Suddenly he heard a footstep on the stairs. “Thank God!” he cried, as he ran to the door.
But he recoiled as if shot, for as the door opened Amos entered. The Jew bowed politely to the Greek, but there was an unpleasant twinkle in his eyes as he spoke.
“You cannot offer me a seat, my friend, so I will stand. We have met already this evening.”
Gregorio did not answer, but placed himself between the Jew and the child.
“I dare say you did not see me,” the old man continued, quietly, “for you seemed excited. I suppose the child is yours. It was surely careless to let him stray so far from home.”
“The child is mine.”
“Ah, well, it is a happy chance that you recovered him so easily. And now to business.”
“I am listening.”
“I have already, as of course you know, been here to see you about the money you owe me. I was sorry you did not see fit to pay me, because I had to sell your furniture, and it was not worth much.”
“I have no money to pay you, or I would have paid you long ago. I told you when I went to your house that I could not pay you.”
“And yet, my friend, it is only fair that a man who borrows money should be prepared to pay it back.”
“I could pay you back if you gave me time. But you have no heart, you Jews. What do you care if we starve, so long as—”
“Hush!” said Amos, gravely; “I have dealt fairly by you. But I will let you go free on one condition.”
“And that is?”
“That you give me the child.”
Gregorio stood speechless with horror and rage at the window, and the old man walked across the room to where the infant lay.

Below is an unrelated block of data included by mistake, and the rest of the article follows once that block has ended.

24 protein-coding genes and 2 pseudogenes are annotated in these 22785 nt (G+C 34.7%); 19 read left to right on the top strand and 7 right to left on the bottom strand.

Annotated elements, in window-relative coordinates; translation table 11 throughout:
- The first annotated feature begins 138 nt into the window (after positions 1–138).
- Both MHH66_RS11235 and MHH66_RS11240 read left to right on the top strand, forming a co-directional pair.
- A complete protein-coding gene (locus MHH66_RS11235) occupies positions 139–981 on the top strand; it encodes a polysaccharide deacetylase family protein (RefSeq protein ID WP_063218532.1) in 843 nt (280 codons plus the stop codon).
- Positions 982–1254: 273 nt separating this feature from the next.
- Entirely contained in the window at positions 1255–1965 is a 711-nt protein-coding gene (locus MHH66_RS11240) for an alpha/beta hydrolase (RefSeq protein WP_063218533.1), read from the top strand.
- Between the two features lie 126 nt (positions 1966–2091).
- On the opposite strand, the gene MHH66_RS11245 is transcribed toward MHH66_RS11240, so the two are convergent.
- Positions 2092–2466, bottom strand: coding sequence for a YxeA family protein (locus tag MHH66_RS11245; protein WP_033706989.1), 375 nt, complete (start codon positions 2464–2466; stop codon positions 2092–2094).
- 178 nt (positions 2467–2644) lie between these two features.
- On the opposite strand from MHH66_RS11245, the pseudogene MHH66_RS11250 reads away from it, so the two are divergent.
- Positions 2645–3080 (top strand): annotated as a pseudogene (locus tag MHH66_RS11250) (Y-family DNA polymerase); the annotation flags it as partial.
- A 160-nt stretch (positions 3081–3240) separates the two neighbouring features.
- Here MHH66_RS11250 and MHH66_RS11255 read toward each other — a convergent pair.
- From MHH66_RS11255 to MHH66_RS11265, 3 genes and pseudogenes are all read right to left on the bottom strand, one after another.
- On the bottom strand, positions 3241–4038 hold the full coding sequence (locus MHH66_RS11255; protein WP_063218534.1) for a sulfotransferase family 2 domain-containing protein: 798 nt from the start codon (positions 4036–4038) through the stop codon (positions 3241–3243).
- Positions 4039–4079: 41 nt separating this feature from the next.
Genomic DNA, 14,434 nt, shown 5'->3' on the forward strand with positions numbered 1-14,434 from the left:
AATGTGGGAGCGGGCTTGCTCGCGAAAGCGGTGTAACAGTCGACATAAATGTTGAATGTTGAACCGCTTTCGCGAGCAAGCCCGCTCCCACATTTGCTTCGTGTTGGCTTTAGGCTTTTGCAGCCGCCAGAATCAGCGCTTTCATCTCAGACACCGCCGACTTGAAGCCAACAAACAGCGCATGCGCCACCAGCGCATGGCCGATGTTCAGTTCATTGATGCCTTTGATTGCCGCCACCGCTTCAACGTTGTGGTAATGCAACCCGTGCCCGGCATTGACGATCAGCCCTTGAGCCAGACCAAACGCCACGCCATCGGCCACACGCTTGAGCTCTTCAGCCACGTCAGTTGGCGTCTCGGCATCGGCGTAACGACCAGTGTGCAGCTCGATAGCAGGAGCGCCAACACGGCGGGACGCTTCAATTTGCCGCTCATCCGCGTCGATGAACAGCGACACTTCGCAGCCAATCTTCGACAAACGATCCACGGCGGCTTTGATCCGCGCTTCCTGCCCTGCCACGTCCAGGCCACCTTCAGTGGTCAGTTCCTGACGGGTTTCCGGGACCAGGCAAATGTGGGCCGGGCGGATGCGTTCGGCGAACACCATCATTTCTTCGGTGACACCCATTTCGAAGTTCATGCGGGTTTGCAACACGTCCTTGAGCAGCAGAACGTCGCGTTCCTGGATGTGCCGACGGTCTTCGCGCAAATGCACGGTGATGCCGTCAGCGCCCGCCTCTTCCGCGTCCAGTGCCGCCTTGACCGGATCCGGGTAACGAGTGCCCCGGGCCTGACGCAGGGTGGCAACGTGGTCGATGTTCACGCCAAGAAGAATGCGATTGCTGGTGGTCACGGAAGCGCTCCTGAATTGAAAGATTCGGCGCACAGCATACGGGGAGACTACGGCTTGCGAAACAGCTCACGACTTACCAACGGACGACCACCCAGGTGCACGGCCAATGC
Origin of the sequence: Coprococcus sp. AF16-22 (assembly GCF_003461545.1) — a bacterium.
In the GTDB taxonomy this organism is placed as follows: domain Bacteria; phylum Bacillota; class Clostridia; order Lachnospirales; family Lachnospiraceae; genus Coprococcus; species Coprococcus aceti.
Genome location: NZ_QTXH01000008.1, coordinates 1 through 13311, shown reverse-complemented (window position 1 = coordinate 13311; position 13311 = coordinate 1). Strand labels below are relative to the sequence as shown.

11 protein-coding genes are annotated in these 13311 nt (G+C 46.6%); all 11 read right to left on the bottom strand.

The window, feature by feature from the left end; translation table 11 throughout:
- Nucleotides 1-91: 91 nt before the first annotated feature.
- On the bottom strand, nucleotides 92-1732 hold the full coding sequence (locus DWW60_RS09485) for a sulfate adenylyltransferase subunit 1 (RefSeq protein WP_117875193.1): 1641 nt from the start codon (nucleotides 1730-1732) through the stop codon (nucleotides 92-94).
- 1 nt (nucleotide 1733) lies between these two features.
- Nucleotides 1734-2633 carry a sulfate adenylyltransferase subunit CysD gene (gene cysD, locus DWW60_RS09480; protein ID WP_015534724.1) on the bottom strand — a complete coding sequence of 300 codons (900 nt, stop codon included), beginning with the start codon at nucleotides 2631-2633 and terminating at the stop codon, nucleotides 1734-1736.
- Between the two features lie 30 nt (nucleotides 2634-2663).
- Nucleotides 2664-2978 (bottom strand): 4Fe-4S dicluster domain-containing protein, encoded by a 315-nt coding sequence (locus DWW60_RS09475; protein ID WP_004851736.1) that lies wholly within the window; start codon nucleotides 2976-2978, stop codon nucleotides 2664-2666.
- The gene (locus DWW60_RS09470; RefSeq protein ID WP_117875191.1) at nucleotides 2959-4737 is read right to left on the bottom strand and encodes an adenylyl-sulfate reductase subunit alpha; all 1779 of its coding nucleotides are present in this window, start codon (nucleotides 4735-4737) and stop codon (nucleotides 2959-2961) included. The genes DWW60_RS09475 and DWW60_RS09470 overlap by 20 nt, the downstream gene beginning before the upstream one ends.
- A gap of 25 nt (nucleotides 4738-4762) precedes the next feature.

“I have no young son, Gregorio Livadas, and I will take yours. Not only will I forgive you the debt, but I will give you money. I want the child.”
“By God, you shall not touch him!” cried Gregorio, suddenly finding voice for his passion.
He rushed furiously at Amos, gripped him by the throat, and flung him to the far side of the room. Then he stood by his child with his arms folded on his breast, his eyes flashing and his nostrils dilated. Amos quickly recovered himself, and, in a voice that scarcely trembled, again demanded his money.
“Go away,” shouted Gregorio; “if you come here again, I will kill you. Twice now have I saved my boy from falling into your hands.”
“I wish only to do you a service. You are a beggar, and I am rich enough, ask Heaven, to look after the child. Why should you abuse me because I offer to release you from your debts if you will let me take the child?”
Gregorio answered brusquely that the Jew should not touch the boy. “I will not have him made a Jew.”
“Then you will pay me.”
“I will not. I cannot.”
“I shall take measures, my friend, to force you to pay me. I have not dealt harshly with you. I came here to help you, and you have insulted me and beaten me.”
“Because you are a dog of a Jew, and you have tried to steal my son.”
A nasty look came into the Jew’s eyes,—a cold, cunning look,—and he was about to reply when the door opened and Xantippe entered. She was well dressed, and wore some ornaments of gold. Amos turned toward her, asking the man:
“This is your wife?”
But Gregorio told Xantippe rapidly the history of his adventures with the boy; and the woman, hearing them, moved quietly to the corner where he slept, and took him in her arms.
The Jew smiled. “I see,” he said, “that madam has money. She has taken the advice I gave you the other day. Now I know that you can pay me, and if you do not within two days, Gregorio Livadas, you will repent the insults you have heaped on my head this night.”
He walked quietly to the corner of the room, where Xantippe sat nursing the boy, touched the child gently on the forehead with his lips, and then went out.
For some minutes neither Xantippe nor Gregorio spoke, but the man rubbed the infant’s forehead with his finger as if to wipe out the stain of the Jew’s kiss.